Sarah Powell was 18 weeks pregnant when she found out that her unborn child had spina bifida. Spina bifida is a birth defect that is caused by the spinal cord and spine not forming properly, leaving a portion of the spine exposed in many cases. If not treated, this medical condition can cause various levels of disability ranging from lifelong bladder issues to paralysis. Operating on babies before they are born enhances motor skills and enhances the odds that the child will end up being able to walk. During the spina bifida surgery, a surgeon cuts into the mother’s abdomen, “exteriorizes” the uterus, cuts into it, and then operates on the fetus.
Sarah was referred to Timothy Cromblehome, MD, director of The Fetal Care Center at Medical City Children’s Hospital in Dallas. Dr. Crombleholme is one of only a handful of surgeons qualified nationwide to perform open fetal surgery. He is widely recognized for his successful surgical outcomes and talents. In addition to Dr. Crombleholme, a multi-disciplinary team of specialists, including specialized, highly trained fetal nurses, maternal-fetal specialist, and a pediatric neurosurgeon cared for both mother and son.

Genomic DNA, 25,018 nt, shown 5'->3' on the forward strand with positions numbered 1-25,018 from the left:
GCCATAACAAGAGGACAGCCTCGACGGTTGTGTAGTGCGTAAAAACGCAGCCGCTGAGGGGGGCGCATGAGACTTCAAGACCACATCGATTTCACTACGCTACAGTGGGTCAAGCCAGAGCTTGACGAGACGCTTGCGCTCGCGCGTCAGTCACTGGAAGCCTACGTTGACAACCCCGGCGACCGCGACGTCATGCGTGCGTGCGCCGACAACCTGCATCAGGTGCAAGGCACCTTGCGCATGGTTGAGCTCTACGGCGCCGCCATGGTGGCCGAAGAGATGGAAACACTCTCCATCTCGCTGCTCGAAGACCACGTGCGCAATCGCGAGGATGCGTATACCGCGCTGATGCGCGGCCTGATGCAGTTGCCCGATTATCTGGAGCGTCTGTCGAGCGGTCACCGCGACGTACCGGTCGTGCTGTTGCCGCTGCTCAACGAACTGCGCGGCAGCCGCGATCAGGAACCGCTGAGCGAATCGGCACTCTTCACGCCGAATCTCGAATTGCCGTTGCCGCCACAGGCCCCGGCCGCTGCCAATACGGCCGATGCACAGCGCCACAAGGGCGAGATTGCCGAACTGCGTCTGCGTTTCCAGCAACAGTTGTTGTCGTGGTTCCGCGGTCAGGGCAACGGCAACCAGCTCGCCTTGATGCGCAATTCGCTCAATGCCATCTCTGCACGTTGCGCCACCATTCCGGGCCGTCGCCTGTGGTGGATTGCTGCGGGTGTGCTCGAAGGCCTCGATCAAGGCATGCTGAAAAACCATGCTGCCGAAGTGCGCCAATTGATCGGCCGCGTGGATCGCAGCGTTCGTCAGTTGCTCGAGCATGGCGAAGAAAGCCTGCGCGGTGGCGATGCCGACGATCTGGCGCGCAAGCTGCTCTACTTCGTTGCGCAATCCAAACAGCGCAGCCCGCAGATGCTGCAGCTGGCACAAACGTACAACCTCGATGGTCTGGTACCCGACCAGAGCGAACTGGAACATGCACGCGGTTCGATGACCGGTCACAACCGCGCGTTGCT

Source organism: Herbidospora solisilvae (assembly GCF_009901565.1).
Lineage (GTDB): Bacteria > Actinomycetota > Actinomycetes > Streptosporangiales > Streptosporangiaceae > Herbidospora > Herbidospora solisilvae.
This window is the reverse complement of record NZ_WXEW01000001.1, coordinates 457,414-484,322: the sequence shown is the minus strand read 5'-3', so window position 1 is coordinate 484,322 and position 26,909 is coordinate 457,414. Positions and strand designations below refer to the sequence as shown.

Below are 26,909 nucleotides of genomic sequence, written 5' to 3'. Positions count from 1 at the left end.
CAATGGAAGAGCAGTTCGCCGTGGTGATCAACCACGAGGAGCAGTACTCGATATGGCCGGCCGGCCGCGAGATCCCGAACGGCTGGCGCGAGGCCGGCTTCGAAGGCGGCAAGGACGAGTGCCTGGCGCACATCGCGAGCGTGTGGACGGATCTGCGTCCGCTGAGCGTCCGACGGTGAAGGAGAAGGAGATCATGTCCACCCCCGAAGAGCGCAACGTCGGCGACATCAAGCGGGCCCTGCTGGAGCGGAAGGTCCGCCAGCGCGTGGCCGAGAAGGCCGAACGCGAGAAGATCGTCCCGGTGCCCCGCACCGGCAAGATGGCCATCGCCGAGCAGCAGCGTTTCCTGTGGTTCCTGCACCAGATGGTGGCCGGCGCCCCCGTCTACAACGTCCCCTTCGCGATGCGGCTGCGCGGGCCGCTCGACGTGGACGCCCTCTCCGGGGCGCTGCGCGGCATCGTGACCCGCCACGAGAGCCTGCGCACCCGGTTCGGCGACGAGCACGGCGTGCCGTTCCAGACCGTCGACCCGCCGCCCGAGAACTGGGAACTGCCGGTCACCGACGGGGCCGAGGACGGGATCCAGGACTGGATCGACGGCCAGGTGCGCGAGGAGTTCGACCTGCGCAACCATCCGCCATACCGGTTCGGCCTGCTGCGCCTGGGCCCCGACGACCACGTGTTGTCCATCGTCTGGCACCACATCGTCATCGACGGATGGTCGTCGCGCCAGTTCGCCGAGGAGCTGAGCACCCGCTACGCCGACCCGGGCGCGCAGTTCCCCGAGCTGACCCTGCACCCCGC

Uriah’s surgery, performed on June 25, 2018 at The Fetal Care Center at Medical City Children’s Hospital, was the first time that the open fetal surgery procedure has been performed in North Texas. The surgery went well and Uriah was born two months later on August 15. A few days after his birth, he began kicking his legs. This sign signifies early success from the leading-edge spina bifida surgery performed on him before he was born.
The Fetal Care Center at Medical City Children’s Hospital is one of only a handful centers in the world with the capability to perform the full range of fetal interventions. The Center is full of exceptionally skilled clinical experts who perform spina bifida surgery and others as well as helping to care for the babies as they grow up. Their main goal is to provide a much higher quality of life for children like Uriah for many years to come.